Lake and his buddies started the company in 1993 after tinkering with their own custom-made skateboards. After some initial problems, business took off. "The boards caught fire from Day One," says Lake. "People would stop us on the streets and ask us to make them a skateboard. So we started making 4-foot-long skateboards for $25 apiece on Dennis' pool table." Sector 9 snowballed: By the end of 1998, the company had earned $4 million, boasted a staff of 40 employees and saw a flurry of competitors enter the market.
But even as Sector 9 takes off in a big way (its products are distributed in 1,800 stores and 40 countries), Lake says he's still wrestling with what he calls the corporate "growth problem." "I think we'd like to level off and maintain the flexibility we have now," he explains. "We did grow another 25 percent this year, and there's always a need to add staff and invest more money into the company. But is that the wise thing to do? You know, we're still wearing shorts to work, still riding our skateboards to work. I'd hate to lose that flexible feeling. And if we grow that much faster, we could."
Having It Both Ways
Unlike the guys at Sector 9, sacrificing dollars for flexible office culture is something most won't do. But, a growing number of entrepreneurs insist they can have it both ways-big profits and a loosey-goosey workplace. "At some point, you have to let go of your baby if you're going to get your company to where you want it to go," says Christian Larsen, one of two founding partners of Pacific Web Works, an Internet software services firm in Salt Lake City.
"If you have a need for a computer programmer skilled at writing great code, you get that programmer at all costs," Larsen adds. "But you also need to get someone to manage all your programmers, and that's where the corporate-think enters the picture." Larsen says his company has recruited top managers to help his company grow even further. "Our CEO came out of a $1 billion firm, our call center manager came out of AOL, and our chief financial officer came from PricewaterhouseCoopers. That's the price you have to pay to become a successful corporation."
That said, Larsen defends his company's entrepreneurial spirit. "I really don't think that's changed," he says. "Just because we bring professional managers in doesn't mean we're becoming a staid, stuffy organization. On the contrary, people want to come here because we still offer a start-up mentality."
Seeking The Perfect Business
Seeking Business Nirvana
In a perfect world, most entrepreneurs would love to run a flexible, creatively driven shop where decisions are made at all levels and managers are accountable to employees as well as vice versa. But they also want bigger sales, a better facility, and the cachet of a hugely successful company. Can it be done without cor-porate hassles, petty office politics, insulated managers, and presenting a bigger target for competitors?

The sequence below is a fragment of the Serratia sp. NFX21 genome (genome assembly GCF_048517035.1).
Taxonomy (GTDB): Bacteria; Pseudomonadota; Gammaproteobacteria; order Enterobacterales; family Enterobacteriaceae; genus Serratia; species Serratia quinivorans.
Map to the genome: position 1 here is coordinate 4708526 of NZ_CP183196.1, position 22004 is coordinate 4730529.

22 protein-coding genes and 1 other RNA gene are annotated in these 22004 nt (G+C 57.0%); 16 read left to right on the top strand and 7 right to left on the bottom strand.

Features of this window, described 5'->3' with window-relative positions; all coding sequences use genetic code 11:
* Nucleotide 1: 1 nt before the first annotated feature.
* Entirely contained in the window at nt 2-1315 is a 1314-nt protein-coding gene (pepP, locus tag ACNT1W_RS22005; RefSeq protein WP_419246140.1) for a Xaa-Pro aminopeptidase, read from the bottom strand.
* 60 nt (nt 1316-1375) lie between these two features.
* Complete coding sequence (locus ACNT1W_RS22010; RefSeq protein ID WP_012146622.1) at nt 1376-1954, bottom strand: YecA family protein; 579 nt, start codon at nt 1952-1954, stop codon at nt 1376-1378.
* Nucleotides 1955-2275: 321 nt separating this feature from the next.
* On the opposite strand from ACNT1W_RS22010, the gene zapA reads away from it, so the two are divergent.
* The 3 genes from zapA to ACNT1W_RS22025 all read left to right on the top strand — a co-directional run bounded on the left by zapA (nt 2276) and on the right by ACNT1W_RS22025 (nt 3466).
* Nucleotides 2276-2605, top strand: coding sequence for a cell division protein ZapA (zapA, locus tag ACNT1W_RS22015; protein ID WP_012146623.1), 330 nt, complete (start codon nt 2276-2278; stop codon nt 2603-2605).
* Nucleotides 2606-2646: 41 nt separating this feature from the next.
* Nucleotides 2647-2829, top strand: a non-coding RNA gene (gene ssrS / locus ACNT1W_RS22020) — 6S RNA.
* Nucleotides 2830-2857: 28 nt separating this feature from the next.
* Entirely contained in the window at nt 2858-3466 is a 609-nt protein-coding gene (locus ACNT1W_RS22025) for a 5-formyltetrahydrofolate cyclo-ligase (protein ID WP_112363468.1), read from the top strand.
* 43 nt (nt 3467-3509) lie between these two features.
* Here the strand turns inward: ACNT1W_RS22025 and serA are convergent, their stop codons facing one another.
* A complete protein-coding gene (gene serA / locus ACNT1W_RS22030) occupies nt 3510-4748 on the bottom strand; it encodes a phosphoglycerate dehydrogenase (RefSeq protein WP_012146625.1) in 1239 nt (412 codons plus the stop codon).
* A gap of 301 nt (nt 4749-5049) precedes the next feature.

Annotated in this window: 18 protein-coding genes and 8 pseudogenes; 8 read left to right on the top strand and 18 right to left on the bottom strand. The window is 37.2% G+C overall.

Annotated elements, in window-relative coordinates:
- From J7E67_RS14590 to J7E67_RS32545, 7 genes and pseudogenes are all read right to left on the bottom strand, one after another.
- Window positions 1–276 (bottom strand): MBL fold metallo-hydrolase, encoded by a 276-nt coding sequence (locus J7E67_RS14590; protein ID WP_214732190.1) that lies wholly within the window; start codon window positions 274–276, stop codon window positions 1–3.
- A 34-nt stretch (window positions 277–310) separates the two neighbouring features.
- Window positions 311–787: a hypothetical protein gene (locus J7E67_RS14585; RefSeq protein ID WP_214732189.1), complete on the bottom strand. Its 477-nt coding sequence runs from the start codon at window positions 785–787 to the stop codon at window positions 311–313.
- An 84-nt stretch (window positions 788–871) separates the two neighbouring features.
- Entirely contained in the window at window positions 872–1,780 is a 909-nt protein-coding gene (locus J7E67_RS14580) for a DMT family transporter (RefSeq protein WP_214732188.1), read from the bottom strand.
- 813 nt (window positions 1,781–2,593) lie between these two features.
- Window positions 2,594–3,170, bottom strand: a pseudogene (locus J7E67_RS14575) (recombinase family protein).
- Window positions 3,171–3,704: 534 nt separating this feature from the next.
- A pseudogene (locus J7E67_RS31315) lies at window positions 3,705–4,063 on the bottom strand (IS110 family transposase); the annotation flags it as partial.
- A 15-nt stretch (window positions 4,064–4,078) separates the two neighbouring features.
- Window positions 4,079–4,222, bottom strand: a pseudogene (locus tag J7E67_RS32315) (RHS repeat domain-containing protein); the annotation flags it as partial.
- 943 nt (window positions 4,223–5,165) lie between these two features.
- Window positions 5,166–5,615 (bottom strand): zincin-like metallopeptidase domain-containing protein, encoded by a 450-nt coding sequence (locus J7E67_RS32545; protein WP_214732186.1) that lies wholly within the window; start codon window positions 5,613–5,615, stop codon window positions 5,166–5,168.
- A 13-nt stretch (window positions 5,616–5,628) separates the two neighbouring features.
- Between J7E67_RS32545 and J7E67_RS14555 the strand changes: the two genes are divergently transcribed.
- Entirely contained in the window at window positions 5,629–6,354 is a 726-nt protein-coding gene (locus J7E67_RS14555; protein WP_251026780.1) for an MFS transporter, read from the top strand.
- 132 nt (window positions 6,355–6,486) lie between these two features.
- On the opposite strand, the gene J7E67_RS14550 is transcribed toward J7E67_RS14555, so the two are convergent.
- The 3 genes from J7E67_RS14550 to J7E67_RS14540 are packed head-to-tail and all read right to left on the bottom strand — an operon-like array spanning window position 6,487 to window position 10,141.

"A lot of entrepreneurs wouldn't mind operating under the radar screen, taking their companies along a steady growth path and having a lot of fun with it," says Winning. "But I don't know if that's possible. For too many people, the fun is in starting the company and not keeping it running. That's what [Microsoft's] Paul Allen did-and he's as big a hero to a lot of entrepreneurs as Bill Gates is, any day of the week."
A Traditional CEO?
The Root Of All Evil
How does success really affect the entrepreneurial spirit? Here are some firsthand looks.
Many wildly successful firms out there started with little more than a desk, a fistful o' dollars and a great idea. But when those companies grew to become successful ventures, did their leaders lose their entrepreneurial spirit? Entrepreneur asked the successful business owners featured on the following pages the same question: "Do you still feel like an entrepreneur, or do you feel like a traditional CEO?"
Name: Jack A. Martinez
Company: Black Flys (sunglasses maker)
Based: Costa Mesa, California
Fast fact: $8 million in sales in 1999
CEO or free spirit? "It's strange-I do call myself a CEO, but I sure don't feel like one," says Martinez. "In fact, this is the first year I've had a business card. "But so many of our licensees have different cultures, I felt it was important to be identified as the CEO-there's a comfort factor there. But if you came to our office and saw all the weird photos and toys hanging around the place, and the laid-back work environment, I think you'd call me an entrepreneur.
Name: Lisa Swayne
Company: The Swayne Agency Literary Management & Consulting
Based: New York City
Fast fact: One of the fastest-growing literary agencies in New York City
CEO or free spirit? "We've doubled in size over the past three years," Swayne says. "We have a bigger office and will double sales this and next year. I don't work Saturdays anymore-I actually went on vacation last year.
"In that sense, I don't feel the same. Somebody asked me where we kept the postage materials for the postage meter the other day and I didn't remember. I don't vacuum my own floor anymore. But I'm also constantly thinking about growing the business, what's going to be the next thing, and I try to be agile. So in that way, I do still think like an entrepreneur."
Name: Snooky And Tish Bellomo
Company: Manic Panic (hair-care & cosmetic products)
Based: Long Island City, New York
Fast fact: Started with $200 in 1977; now grosses $5 million per year
CEO or free spirit? "We are very independent-minded," says Tish. "I never feel like a CEO at IBM or anything like that. But things definitely get quite different from the day you started. You still learn from experience, and you certainly apply the things you learn like a traditional CEO does."
"I don't think we'd ever feel like that," says Snooky. "Everything we do is still really exciting to me. We're still taking risks, not resting on our laurels, doing new stuff and staying one step of ahead of anybody. When you're avant-garde and cutting-edge, you don't really want to be known as a CEO. We started out as singers and entertainers, and that's part of what makes us different. We've got to keep our edge."
Name: Tom Scott
Company: Nantucket Nectars (juice company)
Fast fact: Grew 35 percent in 1999
CEO or free spirit? "There are moments when I don't feel like an entrepreneur," says Scott, "but no matter how much we grow, I'll always look for ways to change, and I'll always be trying to change the way our business is run.
"Our office is very organic and as fun now as it ever was. We're still the underdog and still have to play with the big boys. The only way to succeed in that environment is to be entrepreneurial."More To Check Out